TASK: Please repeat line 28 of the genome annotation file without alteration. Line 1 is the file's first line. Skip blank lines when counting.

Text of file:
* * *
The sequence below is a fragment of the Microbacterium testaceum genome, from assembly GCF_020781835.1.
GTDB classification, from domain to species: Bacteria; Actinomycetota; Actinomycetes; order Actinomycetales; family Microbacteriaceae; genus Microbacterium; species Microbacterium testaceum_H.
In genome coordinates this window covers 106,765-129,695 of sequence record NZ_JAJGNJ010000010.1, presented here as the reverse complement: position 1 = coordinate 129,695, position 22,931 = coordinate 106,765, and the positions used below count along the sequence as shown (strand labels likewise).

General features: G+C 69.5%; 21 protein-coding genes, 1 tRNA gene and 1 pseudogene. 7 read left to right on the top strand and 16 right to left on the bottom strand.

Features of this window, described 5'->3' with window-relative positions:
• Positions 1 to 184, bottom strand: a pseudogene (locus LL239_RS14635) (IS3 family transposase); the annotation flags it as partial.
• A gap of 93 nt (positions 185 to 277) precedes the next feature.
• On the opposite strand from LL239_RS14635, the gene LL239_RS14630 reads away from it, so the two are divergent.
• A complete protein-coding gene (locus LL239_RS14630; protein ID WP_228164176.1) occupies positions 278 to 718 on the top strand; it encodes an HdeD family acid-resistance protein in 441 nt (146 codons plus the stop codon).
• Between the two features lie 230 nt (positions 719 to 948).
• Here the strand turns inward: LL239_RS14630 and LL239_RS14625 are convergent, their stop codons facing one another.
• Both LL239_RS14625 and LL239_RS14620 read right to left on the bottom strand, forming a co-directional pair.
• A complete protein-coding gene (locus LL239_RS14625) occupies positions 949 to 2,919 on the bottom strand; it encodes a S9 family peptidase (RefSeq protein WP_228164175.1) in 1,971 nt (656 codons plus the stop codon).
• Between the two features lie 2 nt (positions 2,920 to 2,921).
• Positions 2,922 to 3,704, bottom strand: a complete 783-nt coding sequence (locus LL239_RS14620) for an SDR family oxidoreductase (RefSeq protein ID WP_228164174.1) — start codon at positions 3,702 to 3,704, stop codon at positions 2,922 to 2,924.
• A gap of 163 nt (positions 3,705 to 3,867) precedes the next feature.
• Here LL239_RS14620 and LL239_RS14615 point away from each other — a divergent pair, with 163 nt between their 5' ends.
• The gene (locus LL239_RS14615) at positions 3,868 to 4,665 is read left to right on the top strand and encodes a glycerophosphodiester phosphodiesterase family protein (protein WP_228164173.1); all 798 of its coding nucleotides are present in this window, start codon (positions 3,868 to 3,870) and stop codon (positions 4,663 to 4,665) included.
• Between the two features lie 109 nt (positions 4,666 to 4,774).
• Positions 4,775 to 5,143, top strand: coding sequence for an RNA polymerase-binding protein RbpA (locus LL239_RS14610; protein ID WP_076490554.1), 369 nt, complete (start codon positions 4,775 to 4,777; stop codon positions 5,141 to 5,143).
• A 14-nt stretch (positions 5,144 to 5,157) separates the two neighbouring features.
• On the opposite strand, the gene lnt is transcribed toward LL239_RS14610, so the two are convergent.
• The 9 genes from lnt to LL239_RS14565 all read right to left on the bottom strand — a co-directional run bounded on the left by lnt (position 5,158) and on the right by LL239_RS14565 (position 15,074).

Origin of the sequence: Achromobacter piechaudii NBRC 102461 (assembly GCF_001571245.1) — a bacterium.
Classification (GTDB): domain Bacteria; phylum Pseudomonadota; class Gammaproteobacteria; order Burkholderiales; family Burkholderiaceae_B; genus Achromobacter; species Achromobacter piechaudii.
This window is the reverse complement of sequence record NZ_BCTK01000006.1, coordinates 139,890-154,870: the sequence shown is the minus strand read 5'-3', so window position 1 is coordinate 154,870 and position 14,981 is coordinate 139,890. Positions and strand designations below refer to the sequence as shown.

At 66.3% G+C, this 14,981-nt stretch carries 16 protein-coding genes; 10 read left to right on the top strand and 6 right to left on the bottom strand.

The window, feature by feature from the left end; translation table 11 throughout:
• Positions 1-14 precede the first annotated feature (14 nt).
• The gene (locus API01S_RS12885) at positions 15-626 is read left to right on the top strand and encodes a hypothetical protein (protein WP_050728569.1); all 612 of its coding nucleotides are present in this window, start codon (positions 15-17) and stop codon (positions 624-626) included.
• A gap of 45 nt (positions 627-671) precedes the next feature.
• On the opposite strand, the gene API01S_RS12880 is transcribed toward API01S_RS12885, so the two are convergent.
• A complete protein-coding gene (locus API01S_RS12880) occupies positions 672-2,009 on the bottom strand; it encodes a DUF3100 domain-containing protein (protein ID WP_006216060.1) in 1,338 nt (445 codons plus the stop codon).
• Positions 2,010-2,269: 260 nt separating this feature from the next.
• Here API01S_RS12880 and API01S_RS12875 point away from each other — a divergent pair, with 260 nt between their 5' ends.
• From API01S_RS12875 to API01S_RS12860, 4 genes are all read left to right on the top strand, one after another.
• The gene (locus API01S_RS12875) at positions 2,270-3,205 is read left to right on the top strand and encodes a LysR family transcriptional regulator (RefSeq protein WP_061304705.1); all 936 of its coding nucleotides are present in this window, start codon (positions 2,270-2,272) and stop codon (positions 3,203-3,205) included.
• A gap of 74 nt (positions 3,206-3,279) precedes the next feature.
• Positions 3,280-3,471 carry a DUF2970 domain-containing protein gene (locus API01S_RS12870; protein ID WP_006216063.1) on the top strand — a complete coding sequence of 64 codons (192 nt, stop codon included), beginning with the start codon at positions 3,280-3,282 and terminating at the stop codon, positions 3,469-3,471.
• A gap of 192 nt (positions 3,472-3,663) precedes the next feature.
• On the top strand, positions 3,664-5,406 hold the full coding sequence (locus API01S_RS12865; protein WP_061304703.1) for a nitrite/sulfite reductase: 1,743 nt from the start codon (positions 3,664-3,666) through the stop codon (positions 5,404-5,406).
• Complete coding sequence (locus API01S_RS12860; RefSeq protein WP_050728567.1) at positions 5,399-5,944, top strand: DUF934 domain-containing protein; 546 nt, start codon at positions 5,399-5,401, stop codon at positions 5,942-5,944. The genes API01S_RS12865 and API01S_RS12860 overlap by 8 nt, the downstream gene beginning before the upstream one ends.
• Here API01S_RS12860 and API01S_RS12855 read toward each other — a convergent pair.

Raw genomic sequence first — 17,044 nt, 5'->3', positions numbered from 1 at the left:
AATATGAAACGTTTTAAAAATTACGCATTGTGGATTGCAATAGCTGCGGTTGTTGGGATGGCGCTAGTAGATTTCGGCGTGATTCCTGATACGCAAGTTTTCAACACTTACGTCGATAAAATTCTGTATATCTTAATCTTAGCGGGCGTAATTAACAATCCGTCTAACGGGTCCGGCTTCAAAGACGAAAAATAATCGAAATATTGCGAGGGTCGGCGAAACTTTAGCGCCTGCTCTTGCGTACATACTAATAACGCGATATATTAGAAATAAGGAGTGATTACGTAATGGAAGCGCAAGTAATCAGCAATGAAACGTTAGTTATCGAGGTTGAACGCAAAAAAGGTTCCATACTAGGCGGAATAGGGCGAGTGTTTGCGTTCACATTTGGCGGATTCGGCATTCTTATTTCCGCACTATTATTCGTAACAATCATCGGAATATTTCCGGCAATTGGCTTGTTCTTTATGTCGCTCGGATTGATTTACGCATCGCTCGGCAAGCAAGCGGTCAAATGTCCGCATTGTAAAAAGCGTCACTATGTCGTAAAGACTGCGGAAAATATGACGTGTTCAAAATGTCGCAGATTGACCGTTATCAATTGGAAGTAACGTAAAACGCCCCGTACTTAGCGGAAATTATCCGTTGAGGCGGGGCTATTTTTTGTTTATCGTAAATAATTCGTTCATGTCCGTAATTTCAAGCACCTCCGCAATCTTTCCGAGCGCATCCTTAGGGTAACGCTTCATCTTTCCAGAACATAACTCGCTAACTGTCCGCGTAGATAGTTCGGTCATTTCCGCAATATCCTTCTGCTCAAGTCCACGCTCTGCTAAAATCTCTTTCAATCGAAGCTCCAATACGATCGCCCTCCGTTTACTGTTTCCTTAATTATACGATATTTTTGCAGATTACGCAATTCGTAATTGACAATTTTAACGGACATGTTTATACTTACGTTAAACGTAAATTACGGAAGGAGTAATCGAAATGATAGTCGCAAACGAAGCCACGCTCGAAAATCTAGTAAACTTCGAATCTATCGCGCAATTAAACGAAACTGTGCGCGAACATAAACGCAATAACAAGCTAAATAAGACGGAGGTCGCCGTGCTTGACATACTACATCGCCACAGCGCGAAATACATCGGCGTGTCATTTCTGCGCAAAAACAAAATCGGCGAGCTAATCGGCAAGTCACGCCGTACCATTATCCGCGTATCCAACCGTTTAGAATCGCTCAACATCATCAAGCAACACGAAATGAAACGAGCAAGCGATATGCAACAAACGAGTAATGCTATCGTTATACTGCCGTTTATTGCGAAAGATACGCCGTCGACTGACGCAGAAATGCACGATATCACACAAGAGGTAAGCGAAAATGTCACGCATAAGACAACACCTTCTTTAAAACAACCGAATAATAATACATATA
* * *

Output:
The window, feature by feature from the left end; translation table 11 throughout: